As per the lyrics immortalised by Meatloaf, “you’ve gotta learn to dance before you learn to crawl”. And Bart Patrick (pictured), chief revenue officer of the insurance software solutions provider Genasys has a similar message for the market as it faces the rapidly approaching spectre of Blueprint Two – “you’ve got to modernise before you can transform.”
Looking around the London market, Patrick noted that he has a number of concerns which ongoing conversations around Blueprint Two are doing little to assuage. Because while there is no doubt that the market really needs to do things differently, he said, the timing and the duration of the transformational changes being posited are troubling.
Some market players are talking about three-to-five-year timelines, he said, but how can an effective change programme operate under such a long time horizon? There are so many ever-evolving factors to consider - from economic changes, to market cycles, to regulatory changes, to cost programmes within individual businesses, to the changing nature of insurance itself. What a business is aiming for now is not necessarily what it will be focusing on in 18 months' time.
“The second thing that concerns me is how it's going to be paid for,” Patrick said. “Because the track record of the market… regardless of the fact that it actually is a good idea to do these things, is the prioritisation for spending. And the priority for spending within individual companies and brokers and such is on what’s going to increase their revenues and their bottom line… And I’m not entirely sure if we have a clear picture [of the value of these change programmes].”
While fully accepting that it is a good idea for the market to transform, he said, there needs to be more visibility about how this transformation will benefit market players – and, crucially, when that value will feed through. Because businesses can’t afford to wait five years for the benefits of Blueprint Two to trickle down to them. That’s not how businesses work.
Other concerns raised by Patrick include how this sizeable programme of change will be prioritised and he emphasised the need for businesses to take an iterative approach to their transformation – and consistently monitor whether they’re heading in the right direction. Cost is another significant challenge, he said, as having analysed the pattern of expense ratios across the market, he can see that for many businesses, their expenditure on transformation has yet to pay off dividends.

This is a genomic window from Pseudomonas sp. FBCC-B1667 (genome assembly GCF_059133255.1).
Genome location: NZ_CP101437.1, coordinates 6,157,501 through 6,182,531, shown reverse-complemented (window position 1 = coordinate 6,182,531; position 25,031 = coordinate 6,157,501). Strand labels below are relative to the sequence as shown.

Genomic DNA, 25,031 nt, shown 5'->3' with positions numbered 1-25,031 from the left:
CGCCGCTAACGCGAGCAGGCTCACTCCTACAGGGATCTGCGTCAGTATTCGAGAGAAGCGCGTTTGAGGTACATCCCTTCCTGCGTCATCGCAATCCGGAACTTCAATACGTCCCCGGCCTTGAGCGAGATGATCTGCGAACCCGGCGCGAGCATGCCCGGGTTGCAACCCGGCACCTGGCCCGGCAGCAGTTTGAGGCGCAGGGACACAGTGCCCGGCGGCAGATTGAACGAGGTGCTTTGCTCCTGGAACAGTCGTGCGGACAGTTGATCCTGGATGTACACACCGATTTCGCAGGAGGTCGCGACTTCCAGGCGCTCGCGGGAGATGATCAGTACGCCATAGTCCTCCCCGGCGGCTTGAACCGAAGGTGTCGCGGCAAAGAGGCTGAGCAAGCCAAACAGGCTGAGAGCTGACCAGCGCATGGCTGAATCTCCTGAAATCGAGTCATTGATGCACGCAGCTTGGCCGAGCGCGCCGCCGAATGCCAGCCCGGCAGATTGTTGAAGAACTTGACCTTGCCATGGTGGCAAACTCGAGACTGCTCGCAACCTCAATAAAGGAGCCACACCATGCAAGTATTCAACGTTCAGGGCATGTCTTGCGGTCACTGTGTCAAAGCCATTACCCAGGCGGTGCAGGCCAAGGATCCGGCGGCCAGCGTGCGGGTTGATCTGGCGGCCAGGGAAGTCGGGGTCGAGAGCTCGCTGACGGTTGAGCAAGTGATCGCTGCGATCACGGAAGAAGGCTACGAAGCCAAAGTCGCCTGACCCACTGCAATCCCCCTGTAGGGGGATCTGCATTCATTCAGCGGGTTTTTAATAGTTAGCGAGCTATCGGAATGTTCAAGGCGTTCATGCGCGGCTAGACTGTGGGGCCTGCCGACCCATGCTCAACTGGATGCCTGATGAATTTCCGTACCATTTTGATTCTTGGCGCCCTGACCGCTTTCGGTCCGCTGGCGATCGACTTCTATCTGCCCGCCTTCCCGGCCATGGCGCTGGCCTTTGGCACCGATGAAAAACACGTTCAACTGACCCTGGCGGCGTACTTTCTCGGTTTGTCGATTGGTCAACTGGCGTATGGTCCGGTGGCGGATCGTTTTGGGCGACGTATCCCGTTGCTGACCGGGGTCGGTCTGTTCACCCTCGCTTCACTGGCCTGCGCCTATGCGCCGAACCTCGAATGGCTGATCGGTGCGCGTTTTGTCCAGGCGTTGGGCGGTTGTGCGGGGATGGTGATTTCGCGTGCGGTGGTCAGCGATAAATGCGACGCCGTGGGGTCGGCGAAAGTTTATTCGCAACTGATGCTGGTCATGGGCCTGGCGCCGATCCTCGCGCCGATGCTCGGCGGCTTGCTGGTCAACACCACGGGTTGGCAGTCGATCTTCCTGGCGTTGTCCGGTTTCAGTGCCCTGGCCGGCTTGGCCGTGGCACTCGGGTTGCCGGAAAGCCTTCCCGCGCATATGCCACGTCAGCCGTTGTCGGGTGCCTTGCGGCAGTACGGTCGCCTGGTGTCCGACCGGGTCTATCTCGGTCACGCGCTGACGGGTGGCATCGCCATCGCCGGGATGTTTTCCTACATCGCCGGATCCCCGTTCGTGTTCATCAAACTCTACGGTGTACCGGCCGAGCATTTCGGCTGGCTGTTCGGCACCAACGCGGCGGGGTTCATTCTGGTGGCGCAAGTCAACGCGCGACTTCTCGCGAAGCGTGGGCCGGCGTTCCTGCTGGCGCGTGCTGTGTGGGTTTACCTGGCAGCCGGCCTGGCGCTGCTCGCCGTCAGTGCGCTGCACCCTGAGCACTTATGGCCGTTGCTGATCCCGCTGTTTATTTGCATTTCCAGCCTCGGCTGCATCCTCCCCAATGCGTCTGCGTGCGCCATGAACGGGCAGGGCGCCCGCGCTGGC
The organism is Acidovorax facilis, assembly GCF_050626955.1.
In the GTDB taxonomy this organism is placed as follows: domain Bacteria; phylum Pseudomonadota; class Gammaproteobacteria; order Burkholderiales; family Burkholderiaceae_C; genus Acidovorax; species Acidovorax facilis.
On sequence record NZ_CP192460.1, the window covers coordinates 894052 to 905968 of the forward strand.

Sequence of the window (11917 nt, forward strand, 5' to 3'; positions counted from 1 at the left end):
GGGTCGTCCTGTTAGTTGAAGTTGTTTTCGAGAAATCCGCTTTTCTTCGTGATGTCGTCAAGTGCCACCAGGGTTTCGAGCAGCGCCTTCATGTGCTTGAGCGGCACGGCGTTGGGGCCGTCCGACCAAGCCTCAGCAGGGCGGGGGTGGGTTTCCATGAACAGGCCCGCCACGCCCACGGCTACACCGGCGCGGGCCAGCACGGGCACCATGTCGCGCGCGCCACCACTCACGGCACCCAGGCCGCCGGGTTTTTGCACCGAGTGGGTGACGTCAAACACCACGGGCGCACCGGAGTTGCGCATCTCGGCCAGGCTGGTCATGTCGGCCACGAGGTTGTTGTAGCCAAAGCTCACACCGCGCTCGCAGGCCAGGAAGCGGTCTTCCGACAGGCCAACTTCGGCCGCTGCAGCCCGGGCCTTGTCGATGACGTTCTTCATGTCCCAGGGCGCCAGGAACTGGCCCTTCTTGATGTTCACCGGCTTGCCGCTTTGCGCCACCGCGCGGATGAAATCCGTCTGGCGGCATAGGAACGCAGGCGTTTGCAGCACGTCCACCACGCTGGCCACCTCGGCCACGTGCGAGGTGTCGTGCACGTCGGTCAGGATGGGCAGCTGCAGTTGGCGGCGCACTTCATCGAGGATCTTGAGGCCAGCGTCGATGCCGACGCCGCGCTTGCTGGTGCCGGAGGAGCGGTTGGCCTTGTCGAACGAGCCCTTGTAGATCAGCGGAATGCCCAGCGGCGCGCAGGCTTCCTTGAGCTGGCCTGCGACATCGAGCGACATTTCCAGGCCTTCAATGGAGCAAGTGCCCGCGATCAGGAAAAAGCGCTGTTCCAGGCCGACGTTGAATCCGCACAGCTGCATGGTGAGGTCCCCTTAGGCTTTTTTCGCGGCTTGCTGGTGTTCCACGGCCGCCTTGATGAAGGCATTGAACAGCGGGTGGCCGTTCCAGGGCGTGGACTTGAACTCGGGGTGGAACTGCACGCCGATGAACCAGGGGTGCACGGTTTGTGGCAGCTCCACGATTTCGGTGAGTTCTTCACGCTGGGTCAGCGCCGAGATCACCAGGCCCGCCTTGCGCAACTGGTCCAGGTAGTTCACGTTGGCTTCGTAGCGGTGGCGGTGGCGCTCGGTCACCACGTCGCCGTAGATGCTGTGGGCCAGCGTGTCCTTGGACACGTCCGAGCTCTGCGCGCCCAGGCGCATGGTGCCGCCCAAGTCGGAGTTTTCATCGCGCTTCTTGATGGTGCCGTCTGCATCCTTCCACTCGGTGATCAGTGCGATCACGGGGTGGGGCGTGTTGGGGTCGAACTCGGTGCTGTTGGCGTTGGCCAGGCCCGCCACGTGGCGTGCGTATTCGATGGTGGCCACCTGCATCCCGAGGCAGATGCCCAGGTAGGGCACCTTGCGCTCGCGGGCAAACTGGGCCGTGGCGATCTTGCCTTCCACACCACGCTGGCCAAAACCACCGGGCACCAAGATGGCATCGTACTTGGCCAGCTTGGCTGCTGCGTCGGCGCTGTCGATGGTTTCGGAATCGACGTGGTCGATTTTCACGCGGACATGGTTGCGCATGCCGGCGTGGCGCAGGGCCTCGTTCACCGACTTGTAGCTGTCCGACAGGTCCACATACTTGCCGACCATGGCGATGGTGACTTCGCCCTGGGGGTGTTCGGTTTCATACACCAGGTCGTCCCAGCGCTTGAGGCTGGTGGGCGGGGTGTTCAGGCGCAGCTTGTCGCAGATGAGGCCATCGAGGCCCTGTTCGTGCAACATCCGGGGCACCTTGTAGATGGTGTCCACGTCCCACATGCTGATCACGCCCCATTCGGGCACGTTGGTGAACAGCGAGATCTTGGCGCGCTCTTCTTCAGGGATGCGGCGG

“If we are spending so much money on transformation, yet we're seeing so little in return in terms of moving the dial on expense ratios and operating costs, then what are we spending it on?” he said. “Are we spending on the right things? And are we spending it in the right way? And it doesn’t take a lot of work to find out that in many companies, this dial hasn’t changed.
“Globally, on average businesses are spending 4% of their GWP on IT but UK Plc is spending 6%, with more than half of that spent on keeping the lights on with legacy and transformation programmes etc. And what has occurred to me is that people in the London market are confusing transformation with modernisation. And transformation is a wonderful idea but you can't transform without modernization. You modernise first, then you look to transform.”
Patrick’s hypothesis is that the issue of inflated IT spend comes down to, “the cart and the horse being in the wrong order”. Companies have legacy platforms, he said, which underpin all the transformation that they do and it doesn’t matter how many interesting and innovative projects they engage in, the cost of keeping the legacy lights on is impeding meaningful transformation.
“My hypothesis is that we can spend all the money we like on transformation but until we modernise the basic technologies and systems within our industry, we're wasting our money,” he said. “And thinking about Blueprint Two, there’s goodwill in the market and I do think people want to make this happen. But do I wonder whether as a market, we are still trying to transform when we should be looking to modernise first.
“My advice to individual companies is to sort out your lot, get modernised, and then think about how we can transform the market. Because we're trying to transform a market that is running not at two or three different speeds, but 1000s of different speeds and everybody is running in different directions.”
Among Patrick’s key recommendations, he re-emphasised the need for insurance businesses to get the foundations of modernisation right before they start building the house of transformation. People are looking for a quick fix, he said, but all too often that only leads to investing in short-term solutions that are not fit for purpose.
“Think about where you want to go and what you need to get there,” he said. “Keep an eye on Blueprint Two to see where it’s going but chunk down your decisions. Chunk down your change programmes until they are something you can realistically achieve… It’s a curious time for the market. But there’s a lot of goodwill and great intentions – and there's some amazing thinking going on with this. But I think there’s also a lot of reasonable concern in terms of where to invest, how to invest and what to invest in. And those conversations need to be had as well.”
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